“Looking at the total BSLS package from the viewpoint of an instructional developer who has been shown the advertising claims and statements, I was a little disappointed. You should tell the brochure writers not to claim "multi-media package“ when the only other media provided is [sic] at best secondary and motivational. The texts were never "prescribed" nor were the video tapes, except for the first one. In my opinion the video tapes should not be used for adults. My students were embarrassed and uneasy when viewing the tapes. I had to use them in groups because the program never referred to them. The workbooks provided practice in working the problems, but were not adequate as alternate methods of instruction. They should be rewritten.“ (p.201)

This appears to imply that the materials were originally written for children: could it be that Control Data learned to hanker after a more lucrative market? Rizza and Caldwell are quite specific about the target, but while their paper is undated (other than a non-committal “1979"), the evidence of the ERIC Clearinghouse number implies a date late in 1979 (a point which will be reintroduced later in this paper).

Rizza and Walker-Hunter, dated January 1979, and so writing before Fry's letter, say the target population may be found “in a variety of settings: adult basic education centres, correctional institutes, and unemployment lines". Here we see less emphasis on an adult-centred system. Two of the major evaluation projects which were carried out in 1978 were centred on the use of BSLS in schools in Baltimore City and Florida. The claim that BSLS was written for adults does not appear to be wholly proven.

Study 1 in the CDC papers is actually a report on two studies carried out with adult learners in Baltimore City. Most, but not all, of the students showed gains in both reading and maths. 0f the 11 students who had completed the PLATO reading course, all had gained, with a mean gain of 0.8 grades. This is a depressed estimate, as two students in the post-test had reached the Grade 9 ceiling of the Level 2 ABLE test. The 13 students who had not completed also had a gain score of 0.8 grades, also a depressed estimate, for the same reason. On average, the non-completers had completed less than two of the five units on reading. If linear growth were predicated, this would imply an overall growth of 2.2 grades. The alternative possibility is that a Beggs and Hieronymus effect is working.

In mathematics, the completers performed better than the non-completers, and the relationship was roughly linear. The completers had gained 1.8 grades, the non-completers had gained 1.2 grades with two-thirds of the work completed. As the mean entry score of the completers was 6.3, and the mean entry score of the non-completers was 4.8 (grades), this result is surprising. Caldwell and Rizza (1979) state that the approach adopted by BSLS is a mastery one. If this is so, then all performers should come out at the same level, and so the lower group should show a greater gain. Of the 27 non-completers, 5* showed losses, one showed no gain, and four showed gains of less than 0.2.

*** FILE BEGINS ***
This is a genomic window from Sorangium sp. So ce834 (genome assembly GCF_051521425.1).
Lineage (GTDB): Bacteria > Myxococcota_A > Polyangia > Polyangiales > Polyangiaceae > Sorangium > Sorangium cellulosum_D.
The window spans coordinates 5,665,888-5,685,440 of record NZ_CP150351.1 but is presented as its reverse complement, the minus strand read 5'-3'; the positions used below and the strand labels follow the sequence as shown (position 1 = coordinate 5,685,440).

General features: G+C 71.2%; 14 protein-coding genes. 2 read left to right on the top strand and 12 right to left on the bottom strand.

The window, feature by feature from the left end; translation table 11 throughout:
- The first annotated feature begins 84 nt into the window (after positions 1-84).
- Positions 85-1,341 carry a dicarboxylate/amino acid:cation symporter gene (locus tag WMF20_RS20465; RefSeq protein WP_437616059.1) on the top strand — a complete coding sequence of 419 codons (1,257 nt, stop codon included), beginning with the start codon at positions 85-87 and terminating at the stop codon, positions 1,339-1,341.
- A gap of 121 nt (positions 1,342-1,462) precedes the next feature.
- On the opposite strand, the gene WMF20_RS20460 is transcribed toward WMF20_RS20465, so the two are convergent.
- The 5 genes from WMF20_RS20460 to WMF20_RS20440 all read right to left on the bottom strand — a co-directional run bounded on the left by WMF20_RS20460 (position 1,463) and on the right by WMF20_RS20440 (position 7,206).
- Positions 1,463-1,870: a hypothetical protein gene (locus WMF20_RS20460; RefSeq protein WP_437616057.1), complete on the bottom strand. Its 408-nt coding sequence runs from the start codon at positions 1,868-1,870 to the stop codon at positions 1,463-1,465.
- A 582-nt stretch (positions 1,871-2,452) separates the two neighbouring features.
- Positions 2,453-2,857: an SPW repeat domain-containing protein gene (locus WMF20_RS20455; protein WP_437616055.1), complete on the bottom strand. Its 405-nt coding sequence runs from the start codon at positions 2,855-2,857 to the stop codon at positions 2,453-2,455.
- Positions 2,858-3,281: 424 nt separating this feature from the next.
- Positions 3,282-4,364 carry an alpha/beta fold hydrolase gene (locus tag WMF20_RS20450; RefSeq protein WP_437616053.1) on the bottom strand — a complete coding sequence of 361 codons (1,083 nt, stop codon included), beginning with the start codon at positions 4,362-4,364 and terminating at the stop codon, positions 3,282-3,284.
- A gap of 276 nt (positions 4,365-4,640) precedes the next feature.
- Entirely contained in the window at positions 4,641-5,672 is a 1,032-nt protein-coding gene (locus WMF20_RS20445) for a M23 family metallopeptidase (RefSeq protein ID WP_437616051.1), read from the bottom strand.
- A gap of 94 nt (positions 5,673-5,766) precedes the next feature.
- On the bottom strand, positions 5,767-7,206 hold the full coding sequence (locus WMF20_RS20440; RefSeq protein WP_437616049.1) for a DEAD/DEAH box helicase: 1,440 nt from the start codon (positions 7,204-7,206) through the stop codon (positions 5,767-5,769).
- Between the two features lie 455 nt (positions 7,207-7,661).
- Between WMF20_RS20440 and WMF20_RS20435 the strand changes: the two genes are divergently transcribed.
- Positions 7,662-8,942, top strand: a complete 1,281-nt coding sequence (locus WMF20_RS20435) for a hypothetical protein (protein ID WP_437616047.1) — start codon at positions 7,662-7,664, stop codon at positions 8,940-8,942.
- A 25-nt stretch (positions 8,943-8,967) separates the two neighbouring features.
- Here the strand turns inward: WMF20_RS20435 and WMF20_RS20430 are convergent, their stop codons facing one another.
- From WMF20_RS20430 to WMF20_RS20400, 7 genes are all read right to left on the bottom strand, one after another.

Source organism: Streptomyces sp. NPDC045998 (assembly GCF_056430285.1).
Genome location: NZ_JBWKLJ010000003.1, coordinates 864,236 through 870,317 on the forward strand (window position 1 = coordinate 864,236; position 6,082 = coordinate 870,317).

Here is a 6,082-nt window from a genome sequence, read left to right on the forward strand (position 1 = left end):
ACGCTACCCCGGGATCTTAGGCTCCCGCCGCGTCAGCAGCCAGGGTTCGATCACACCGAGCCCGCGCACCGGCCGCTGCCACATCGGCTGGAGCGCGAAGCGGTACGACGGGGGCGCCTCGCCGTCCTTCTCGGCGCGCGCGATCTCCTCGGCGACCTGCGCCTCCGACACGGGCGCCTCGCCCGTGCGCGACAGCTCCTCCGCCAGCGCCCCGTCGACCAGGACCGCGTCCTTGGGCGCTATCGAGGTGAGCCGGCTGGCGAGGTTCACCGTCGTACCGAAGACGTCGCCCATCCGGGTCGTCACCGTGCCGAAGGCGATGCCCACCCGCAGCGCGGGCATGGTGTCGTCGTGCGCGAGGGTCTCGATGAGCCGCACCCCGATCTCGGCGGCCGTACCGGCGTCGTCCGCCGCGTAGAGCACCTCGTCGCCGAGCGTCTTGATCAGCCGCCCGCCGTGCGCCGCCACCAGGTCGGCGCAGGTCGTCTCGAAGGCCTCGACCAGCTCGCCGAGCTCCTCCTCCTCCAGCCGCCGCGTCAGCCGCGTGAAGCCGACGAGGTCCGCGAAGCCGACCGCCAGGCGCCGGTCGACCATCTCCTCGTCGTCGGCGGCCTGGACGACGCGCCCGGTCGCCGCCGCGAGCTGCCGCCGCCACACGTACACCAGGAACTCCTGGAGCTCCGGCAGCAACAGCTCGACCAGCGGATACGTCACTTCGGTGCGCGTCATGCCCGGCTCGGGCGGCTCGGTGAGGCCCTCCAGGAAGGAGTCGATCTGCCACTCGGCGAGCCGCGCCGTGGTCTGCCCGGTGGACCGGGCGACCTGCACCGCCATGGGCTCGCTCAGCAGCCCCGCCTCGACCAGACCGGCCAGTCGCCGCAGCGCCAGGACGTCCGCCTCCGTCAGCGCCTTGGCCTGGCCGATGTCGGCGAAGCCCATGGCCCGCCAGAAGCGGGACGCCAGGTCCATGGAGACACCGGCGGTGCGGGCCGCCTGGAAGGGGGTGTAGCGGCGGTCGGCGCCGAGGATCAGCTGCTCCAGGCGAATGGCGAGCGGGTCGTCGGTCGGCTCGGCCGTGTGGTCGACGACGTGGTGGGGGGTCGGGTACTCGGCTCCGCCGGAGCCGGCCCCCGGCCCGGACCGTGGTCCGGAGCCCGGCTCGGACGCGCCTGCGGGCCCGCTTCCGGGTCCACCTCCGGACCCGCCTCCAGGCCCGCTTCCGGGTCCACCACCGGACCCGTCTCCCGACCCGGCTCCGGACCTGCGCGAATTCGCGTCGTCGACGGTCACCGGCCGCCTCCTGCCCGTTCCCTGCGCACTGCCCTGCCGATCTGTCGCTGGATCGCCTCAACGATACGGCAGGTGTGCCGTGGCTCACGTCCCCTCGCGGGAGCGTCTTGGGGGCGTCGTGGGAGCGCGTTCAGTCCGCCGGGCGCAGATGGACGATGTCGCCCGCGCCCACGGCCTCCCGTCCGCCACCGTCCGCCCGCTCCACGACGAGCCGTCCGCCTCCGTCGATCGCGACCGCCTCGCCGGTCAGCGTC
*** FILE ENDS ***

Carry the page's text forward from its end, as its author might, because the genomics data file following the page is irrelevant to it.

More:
[* The numeral 5 was missing in the presented paper in the previous line, but was found in the "acid drops".]

A summary of attrition levels is fairly impressive: of 135 enrollees, 8 are described as "dropped", while another 23 left under "extenuating circumstances“ (which are not defined). This is good, although possibly attributable in part to the novelty value of computer learning. Rizza and Walker-Hunter (1979) clearly see this as a strong point: "Attendance was good; the drop-out rate was only 6 percent…".

Study 3 (there is no study 2) also looks at the Baltimore Adult Learning Centre, and was received by Peter J Rizza (according to a stamp on the title page) on ' March 23, 1979. This is after the publication of Rizza and walker—Hunter (1979), and so it is not quoted there. The main interesting feature of this study is that some of the post-test scores exceed 9.0. A footnote on each page of the results tells us that

“Post-test scores of 9.0+ were estimated at the rate of 0.15 grade-level increase for each raw point above 53“. This did not need to be done with pre-test scores, since all students over 8.5 grades have been deleted from the study, and thus probably boosting the regression effect. The gain-scores are swelled by about 10% by this approach.

Study 4 is also on the use of PLATO in Baltimore, but this time, the users were school pupils in 7th grade. On page 90—a, we read "For 107 seventh graders, who averaged only thirteen hours each on PLATO, a mean gain score of 5.7 was found. (This was a raw score gain in terms of number of correct problems out of forty.)"